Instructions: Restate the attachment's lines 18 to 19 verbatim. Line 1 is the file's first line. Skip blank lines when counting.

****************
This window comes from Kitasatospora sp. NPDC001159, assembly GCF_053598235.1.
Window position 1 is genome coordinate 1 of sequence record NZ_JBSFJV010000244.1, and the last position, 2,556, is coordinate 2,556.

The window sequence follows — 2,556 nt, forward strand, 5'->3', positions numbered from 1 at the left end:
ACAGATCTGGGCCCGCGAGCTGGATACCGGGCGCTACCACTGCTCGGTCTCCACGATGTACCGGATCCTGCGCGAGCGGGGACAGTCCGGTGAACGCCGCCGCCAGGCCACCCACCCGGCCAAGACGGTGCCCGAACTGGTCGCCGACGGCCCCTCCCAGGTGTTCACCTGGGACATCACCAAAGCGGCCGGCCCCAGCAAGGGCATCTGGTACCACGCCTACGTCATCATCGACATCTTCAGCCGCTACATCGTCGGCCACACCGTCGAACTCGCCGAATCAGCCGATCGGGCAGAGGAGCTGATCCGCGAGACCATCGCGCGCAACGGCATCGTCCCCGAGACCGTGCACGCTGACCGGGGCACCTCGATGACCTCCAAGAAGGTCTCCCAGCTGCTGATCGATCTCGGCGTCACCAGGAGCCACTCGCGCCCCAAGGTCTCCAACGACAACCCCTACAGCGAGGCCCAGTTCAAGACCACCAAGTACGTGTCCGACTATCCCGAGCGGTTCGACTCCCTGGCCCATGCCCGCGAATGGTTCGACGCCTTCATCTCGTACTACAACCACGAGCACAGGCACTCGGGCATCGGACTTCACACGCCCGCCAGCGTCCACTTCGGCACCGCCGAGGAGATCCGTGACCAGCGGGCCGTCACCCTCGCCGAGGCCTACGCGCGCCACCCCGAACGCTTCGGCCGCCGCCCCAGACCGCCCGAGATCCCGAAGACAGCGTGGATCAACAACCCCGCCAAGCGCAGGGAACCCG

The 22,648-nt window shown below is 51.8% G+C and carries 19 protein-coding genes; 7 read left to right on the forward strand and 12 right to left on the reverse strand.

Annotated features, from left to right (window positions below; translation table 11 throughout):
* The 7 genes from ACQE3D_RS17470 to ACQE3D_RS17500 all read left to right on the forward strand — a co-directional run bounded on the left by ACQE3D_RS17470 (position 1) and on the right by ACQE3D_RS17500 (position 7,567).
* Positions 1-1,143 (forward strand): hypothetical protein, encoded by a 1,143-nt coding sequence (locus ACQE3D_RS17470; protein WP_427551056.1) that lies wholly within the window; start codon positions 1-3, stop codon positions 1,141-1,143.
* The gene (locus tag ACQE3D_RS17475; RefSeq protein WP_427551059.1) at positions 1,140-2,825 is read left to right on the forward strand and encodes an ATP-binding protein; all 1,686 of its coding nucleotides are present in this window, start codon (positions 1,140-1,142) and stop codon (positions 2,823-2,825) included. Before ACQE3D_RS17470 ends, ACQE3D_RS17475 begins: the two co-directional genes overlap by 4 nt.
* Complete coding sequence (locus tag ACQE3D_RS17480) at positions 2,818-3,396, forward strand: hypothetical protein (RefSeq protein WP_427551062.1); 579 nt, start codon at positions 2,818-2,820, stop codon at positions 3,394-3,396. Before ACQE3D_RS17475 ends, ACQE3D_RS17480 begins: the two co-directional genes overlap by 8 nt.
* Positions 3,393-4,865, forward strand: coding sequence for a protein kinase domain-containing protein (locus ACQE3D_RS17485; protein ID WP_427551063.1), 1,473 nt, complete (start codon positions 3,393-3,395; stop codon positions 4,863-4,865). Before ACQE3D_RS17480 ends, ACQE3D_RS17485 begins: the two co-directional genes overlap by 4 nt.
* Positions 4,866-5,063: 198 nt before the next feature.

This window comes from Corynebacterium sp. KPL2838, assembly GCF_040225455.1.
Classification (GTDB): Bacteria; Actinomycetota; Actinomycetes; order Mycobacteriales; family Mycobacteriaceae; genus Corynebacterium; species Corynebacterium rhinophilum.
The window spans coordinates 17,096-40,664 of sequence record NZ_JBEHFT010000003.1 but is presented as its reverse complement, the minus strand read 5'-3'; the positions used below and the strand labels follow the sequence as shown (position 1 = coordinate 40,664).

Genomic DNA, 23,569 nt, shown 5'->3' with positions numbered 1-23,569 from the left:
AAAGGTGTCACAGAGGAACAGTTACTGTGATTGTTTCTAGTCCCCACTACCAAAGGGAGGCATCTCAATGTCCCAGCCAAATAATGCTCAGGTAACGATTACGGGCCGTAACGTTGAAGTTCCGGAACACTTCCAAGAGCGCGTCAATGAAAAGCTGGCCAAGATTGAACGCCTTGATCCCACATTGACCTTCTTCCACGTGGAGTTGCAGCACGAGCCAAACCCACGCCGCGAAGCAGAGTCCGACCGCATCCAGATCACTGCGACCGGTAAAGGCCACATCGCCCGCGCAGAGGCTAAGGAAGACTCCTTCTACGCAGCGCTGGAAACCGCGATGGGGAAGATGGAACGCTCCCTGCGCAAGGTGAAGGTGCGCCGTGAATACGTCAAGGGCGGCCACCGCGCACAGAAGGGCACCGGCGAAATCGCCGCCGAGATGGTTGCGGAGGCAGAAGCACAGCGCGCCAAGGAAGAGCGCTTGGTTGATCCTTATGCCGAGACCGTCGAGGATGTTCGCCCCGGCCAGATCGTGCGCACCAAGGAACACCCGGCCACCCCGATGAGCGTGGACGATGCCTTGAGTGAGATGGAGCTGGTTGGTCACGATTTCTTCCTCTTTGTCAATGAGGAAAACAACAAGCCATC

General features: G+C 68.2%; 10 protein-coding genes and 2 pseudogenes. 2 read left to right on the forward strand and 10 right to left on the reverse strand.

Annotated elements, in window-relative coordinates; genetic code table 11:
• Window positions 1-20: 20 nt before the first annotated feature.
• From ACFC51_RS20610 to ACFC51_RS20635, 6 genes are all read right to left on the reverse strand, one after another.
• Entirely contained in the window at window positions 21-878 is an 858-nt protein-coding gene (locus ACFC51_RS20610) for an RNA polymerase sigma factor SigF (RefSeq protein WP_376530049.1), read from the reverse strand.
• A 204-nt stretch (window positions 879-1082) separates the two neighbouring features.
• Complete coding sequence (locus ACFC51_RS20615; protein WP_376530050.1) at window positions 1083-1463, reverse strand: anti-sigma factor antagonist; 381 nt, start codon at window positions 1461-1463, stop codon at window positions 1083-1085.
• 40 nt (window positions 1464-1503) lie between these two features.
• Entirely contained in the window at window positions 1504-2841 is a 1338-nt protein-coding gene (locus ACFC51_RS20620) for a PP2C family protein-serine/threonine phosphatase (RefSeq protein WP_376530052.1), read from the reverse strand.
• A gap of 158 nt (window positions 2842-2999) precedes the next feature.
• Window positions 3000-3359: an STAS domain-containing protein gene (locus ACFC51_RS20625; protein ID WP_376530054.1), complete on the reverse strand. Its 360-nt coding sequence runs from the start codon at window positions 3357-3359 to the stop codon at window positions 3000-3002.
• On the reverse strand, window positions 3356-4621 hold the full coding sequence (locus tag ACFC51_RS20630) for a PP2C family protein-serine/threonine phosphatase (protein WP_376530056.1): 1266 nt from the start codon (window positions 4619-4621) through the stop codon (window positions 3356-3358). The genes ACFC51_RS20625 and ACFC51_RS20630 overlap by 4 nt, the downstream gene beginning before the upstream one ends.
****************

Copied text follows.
General features: G+C 68.2%; 10 protein-coding genes and 2 pseudogenes. 2 read left to right on the forward strand and 10 right to left on the reverse strand.

Annotated elements, in window-relative coordinates; genetic code table 11: